AUGUSTA, ME – An ICU physician in Augusta, Maine is now using a self-extubation order set. “It is a beautiful concept, really,” gushes ICU physician and order set creator Teresa Elder. She elaborates, “I’m a firm believer in patient autonomy. When a patient has failed a spontaneous breathing trial after spontaneous breathing trial, sometimes you just have to let the patient decide what is best for them.”
Based on the initial data provided by Dr. Elder, the vast majority of patients decide they no longer wish to have their vocal cords ravaged by a large plastic tube. She injected a new concept into her ICU in August of 2013 and hasn’t looked back since: the self-extubation order set.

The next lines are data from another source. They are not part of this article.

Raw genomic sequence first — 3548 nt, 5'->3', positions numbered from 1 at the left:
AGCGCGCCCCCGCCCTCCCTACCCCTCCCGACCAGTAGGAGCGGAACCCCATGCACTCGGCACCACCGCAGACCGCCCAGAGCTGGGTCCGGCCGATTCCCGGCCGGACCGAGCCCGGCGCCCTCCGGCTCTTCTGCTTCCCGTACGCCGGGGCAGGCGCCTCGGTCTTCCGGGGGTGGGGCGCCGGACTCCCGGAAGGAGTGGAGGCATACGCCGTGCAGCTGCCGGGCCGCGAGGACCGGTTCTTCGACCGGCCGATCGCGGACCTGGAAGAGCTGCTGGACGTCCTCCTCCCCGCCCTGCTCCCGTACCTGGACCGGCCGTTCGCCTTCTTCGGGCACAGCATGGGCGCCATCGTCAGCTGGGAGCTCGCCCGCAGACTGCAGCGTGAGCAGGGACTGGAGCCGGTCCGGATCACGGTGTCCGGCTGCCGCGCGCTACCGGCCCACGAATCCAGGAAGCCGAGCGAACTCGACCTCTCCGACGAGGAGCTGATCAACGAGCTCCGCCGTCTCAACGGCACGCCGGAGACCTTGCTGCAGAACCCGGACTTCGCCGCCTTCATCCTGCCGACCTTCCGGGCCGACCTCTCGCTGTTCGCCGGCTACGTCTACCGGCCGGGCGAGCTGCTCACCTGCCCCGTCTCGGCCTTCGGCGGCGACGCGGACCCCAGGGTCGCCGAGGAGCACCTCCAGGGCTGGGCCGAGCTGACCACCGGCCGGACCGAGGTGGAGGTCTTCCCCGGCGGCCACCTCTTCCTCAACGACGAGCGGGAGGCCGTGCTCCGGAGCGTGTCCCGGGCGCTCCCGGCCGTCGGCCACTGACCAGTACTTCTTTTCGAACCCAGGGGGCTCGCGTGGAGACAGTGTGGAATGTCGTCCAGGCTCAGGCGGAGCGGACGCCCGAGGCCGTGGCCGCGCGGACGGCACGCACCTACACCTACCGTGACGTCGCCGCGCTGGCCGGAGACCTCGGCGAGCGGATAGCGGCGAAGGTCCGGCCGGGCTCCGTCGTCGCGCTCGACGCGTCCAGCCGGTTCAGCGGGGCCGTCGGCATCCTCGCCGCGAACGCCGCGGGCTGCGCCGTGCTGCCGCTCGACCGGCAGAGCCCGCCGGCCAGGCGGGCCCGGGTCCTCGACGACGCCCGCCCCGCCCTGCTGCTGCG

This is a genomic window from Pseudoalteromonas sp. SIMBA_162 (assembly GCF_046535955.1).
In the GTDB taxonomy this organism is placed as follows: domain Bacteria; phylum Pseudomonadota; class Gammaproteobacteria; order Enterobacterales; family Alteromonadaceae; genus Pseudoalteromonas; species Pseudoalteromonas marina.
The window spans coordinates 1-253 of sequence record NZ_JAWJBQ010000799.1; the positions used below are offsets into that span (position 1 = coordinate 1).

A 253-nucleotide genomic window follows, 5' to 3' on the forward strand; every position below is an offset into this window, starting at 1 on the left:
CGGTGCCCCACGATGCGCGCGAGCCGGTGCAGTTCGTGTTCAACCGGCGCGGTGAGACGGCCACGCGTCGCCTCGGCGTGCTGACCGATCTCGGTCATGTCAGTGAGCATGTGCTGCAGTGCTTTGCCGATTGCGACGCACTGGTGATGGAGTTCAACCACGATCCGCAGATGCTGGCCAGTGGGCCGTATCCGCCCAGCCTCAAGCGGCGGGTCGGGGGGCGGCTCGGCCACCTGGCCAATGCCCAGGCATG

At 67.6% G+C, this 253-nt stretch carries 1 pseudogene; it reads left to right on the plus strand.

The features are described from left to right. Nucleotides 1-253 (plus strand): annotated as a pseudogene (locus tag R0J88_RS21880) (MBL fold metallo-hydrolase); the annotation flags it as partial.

Nurses are asked to discontinue sedation, loosen physical restraints, and minimize time spent at the bedside. At this point, most patients choose to do what any normal human would do: they defend themselves against the evil machine attacking their face with compressed air.
“It is either a slam dunk extubation or not. For those high-risk extubations, it just makes sense,” continued Elder. “Why accept that medical-legal liability? Technically, the documentation reflects that I’m not making the decision to extubate at all.”
Aside from rates of reintubation soaring light years above rates traditionally considered acceptable, the order set has been a big hit. ICU length of stay times are down, for one reason or another, not excluding death. Patient satisfaction scores are up, and Elder hopes to see a larger electronic medical record firm distribute her order set across the U.S.